The Macau government has no plan, for now, to adjust the commission rate for VIP junkets, currently capped at 1.25 percent for rolling chip turnover, said on Tuesday veteran legislator Chan Chak Mo, citing consultation with officials, after a closed-door meeting.
Mr Chan heads a committee scrutinising the draft bill on the city’s gaming law amendment.
In a briefing for the media after the meeting, Mr Chan said some legislators present at the meeting asked whether the government could raise the commission rate limit for junket play.
This was because the draft bill – as currently worded – says Macau junkets, referred by the authorities as “gaming promoters”, are only allowed to earn commissions for their gaming promotion work.
Under the draft law, junkets would also be forbidden to share casino revenue, in any form or via any agreement, with any gaming concessionaire partner. In recent years, some junkets had operated either a revenue share or profit share model with casino partners, rather than receiving a rolling chip commission payment.
Mr Chan noted in his Tuesday remarks: “Apart from earning commission for their work, junkets cannot earn any other forms of income, such as revenue split” with a casino concessionaire, “or bonuses.”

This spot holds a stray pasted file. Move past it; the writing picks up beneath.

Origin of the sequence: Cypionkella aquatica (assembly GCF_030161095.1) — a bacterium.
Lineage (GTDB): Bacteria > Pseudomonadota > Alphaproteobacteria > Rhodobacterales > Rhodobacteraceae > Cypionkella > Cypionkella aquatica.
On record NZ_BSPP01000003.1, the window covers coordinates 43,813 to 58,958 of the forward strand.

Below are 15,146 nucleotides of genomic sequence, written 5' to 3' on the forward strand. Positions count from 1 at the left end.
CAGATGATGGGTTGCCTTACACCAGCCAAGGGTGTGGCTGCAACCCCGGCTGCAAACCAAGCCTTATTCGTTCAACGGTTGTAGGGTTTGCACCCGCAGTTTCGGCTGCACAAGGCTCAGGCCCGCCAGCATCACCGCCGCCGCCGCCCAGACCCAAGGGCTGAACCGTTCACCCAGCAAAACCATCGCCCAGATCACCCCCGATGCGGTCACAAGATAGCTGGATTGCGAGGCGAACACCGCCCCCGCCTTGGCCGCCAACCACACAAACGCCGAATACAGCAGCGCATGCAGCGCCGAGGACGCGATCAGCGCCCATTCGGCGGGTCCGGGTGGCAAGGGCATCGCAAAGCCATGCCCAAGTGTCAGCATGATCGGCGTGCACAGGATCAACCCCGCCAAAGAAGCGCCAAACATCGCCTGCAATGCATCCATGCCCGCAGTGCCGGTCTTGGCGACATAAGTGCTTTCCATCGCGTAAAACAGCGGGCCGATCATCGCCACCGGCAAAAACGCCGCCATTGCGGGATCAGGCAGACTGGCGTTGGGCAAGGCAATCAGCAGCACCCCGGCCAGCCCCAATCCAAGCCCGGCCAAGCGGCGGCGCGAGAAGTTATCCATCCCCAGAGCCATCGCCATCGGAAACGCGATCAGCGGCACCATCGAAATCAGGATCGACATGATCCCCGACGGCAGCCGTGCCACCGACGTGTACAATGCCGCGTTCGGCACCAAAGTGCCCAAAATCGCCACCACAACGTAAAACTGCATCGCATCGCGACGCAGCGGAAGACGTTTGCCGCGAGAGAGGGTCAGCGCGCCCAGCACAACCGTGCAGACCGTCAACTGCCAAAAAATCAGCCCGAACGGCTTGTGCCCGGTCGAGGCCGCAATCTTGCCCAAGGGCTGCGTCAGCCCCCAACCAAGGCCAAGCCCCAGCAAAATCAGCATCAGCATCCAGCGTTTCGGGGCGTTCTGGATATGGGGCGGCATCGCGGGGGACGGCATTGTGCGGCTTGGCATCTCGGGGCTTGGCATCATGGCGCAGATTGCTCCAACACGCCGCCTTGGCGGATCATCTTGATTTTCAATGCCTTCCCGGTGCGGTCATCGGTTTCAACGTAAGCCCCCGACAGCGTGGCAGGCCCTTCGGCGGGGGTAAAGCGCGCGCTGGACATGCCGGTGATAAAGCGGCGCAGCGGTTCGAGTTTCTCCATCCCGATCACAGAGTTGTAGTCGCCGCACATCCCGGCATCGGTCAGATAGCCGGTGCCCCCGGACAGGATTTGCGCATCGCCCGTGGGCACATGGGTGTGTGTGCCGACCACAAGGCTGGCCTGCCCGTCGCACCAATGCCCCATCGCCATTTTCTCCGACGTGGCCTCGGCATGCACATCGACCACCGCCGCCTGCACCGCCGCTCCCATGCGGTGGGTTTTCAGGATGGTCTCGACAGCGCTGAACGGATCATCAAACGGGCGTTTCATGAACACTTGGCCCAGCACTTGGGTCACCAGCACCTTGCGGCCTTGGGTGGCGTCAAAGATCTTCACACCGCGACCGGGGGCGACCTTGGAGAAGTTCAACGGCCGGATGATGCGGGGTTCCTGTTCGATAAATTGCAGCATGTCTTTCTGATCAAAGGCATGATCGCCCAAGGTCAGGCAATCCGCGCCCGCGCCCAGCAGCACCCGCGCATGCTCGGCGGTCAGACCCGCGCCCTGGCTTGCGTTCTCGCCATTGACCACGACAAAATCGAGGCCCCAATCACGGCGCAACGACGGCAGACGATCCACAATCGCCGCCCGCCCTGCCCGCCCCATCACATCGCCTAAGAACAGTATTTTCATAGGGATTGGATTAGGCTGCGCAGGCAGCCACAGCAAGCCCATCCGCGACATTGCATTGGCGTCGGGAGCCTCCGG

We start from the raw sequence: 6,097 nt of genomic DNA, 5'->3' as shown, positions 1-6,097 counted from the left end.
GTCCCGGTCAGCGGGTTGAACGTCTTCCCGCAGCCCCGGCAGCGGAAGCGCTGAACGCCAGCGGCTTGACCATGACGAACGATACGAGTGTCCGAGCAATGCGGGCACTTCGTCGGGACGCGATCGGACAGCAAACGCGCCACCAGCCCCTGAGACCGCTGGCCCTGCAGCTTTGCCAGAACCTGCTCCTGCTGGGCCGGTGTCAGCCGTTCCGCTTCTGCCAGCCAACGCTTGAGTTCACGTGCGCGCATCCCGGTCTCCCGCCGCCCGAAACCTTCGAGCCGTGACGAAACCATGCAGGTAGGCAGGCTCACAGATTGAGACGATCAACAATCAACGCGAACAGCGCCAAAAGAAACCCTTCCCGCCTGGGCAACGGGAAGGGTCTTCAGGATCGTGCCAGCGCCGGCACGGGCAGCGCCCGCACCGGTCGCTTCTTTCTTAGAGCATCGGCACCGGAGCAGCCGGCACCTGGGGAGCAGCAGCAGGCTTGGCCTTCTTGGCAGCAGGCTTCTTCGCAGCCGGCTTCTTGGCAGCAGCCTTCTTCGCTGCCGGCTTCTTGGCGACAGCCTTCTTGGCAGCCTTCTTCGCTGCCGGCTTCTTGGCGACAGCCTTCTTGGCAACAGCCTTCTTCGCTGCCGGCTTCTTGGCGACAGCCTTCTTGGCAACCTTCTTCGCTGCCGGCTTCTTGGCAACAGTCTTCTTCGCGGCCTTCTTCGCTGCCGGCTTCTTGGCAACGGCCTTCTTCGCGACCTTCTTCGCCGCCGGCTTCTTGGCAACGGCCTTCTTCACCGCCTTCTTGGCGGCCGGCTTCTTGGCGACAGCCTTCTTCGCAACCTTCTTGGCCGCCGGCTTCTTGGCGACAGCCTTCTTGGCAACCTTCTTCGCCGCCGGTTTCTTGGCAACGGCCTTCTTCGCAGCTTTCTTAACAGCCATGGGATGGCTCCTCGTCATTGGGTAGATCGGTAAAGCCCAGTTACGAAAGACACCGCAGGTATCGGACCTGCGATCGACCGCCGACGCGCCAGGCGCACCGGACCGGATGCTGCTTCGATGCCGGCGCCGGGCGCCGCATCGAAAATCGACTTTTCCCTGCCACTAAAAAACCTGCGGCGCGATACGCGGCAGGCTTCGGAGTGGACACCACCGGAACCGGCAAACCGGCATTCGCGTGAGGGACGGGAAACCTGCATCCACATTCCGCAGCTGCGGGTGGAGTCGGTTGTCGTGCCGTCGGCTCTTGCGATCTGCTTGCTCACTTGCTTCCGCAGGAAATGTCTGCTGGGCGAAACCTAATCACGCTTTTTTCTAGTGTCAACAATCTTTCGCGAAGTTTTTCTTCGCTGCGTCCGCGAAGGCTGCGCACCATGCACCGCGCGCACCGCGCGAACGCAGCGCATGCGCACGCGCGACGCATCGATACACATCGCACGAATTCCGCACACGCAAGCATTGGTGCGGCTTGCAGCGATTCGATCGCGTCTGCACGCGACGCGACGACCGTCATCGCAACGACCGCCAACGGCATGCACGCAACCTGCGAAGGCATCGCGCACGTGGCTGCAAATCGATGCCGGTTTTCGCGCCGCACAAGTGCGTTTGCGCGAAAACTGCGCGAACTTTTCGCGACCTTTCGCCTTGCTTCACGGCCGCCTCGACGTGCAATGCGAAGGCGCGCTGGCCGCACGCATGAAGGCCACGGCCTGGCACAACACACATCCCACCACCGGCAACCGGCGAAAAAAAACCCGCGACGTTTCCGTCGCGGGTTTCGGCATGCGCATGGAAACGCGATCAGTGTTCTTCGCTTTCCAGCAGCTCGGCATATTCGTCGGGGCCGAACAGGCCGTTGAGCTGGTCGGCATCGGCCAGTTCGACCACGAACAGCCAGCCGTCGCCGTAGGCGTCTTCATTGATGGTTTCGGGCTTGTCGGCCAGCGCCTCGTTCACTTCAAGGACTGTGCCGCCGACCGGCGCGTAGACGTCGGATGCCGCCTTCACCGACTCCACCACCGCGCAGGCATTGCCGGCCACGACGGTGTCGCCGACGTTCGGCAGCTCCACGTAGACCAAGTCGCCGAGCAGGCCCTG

He added some legislators had questioned whether that would “lower” junkets’ “competitiveness,” relative to rival casino jurisdictions in the region.
But Mr Chan said: “The government explained in response that our gaming [revenue] tax rate is quite high globally – considering that it stands at approximately 40 percent – plus the [cap at] 1.25 percent” commission rate applicable to junket play.
He added: “The casinos are left with nothing much. So the government sees no condition to change” the junket commission rate.
The draft bill contains a broad regulatory framework for the city’s licensed junkets. The document specifies that junkets will be forbidden to contract use of any part of a casino for operations in their own right.
Specifics on the operation and licensing requirements for junkets would be formed via a separate law, which is being drafted by the government, Mr Chan told press last week. He noted at the time that the Legislative Assembly has aimed to approve this new junket law by mid-August.
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